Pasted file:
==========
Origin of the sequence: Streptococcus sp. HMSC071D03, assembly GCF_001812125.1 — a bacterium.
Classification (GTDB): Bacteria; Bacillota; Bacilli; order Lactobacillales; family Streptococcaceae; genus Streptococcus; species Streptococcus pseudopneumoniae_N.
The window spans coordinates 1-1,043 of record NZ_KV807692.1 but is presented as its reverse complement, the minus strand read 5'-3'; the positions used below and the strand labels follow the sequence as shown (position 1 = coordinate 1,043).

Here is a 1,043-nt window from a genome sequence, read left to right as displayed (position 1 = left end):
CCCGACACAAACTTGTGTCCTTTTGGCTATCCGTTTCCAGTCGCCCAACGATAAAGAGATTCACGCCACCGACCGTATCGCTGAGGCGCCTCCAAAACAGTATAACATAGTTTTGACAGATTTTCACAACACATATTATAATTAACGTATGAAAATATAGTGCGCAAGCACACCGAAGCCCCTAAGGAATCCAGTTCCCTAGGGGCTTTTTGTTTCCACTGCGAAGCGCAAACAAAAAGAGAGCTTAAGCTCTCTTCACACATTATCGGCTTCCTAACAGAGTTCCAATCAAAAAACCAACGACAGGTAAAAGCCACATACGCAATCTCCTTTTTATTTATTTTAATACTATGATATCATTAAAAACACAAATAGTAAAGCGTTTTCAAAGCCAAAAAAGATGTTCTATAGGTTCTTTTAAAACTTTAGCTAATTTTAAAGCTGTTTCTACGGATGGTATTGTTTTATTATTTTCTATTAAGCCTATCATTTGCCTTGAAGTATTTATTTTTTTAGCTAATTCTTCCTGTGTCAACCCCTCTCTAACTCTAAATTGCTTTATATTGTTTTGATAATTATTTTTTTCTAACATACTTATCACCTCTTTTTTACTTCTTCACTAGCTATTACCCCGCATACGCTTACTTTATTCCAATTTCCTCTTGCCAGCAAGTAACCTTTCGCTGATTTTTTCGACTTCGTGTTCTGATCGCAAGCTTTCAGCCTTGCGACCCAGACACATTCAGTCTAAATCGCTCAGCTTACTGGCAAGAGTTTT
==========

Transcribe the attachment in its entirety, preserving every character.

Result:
Origin of the sequence: Streptococcus sp. HMSC071D03, assembly GCF_001812125.1 — a bacterium.
Classification (GTDB): Bacteria; Bacillota; Bacilli; order Lactobacillales; family Streptococcaceae; genus Streptococcus; species Streptococcus pseudopneumoniae_N.
The window spans coordinates 1-1,043 of record NZ_KV807692.1 but is presented as its reverse complement, the minus strand read 5'-3'; the positions used below and the strand labels follow the sequence as shown (position 1 = coordinate 1,043).

Here is a 1,043-nt window from a genome sequence, read left to right as displayed (position 1 = left end):
CCCGACACAAACTTGTGTCCTTTTGGCTATCCGTTTCCAGTCGCCCAACGATAAAGAGATTCACGCCACCGACCGTATCGCTGAGGCGCCTCCAAAACAGTATAACATAGTTTTGACAGATTTTCACAACACATATTATAATTAACGTATGAAAATATAGTGCGCAAGCACACCGAAGCCCCTAAGGAATCCAGTTCCCTAGGGGCTTTTTGTTTCCACTGCGAAGCGCAAACAAAAAGAGAGCTTAAGCTCTCTTCACACATTATCGGCTTCCTAACAGAGTTCCAATCAAAAAACCAACGACAGGTAAAAGCCACATACGCAATCTCCTTTTTATTTATTTTAATACTATGATATCATTAAAAACACAAATAGTAAAGCGTTTTCAAAGCCAAAAAAGATGTTCTATAGGTTCTTTTAAAACTTTAGCTAATTTTAAAGCTGTTTCTACGGATGGTATTGTTTTATTATTTTCTATTAAGCCTATCATTTGCCTTGAAGTATTTATTTTTTTAGCTAATTCTTCCTGTGTCAACCCCTCTCTAACTCTAAATTGCTTTATATTGTTTTGATAATTATTTTTTTCTAACATACTTATCACCTCTTTTTTACTTCTTCACTAGCTATTACCCCGCATACGCTTACTTTATTCCAATTTCCTCTTGCCAGCAAGTAACCTTTCGCTGATTTTTTCGACTTCGTGTTCTGATCGCAAGCTTTCAGCCTTGCGACCCAGACACATTCAGTCTAAATCGCTCAGCTTACTGGCAAGAGTTTT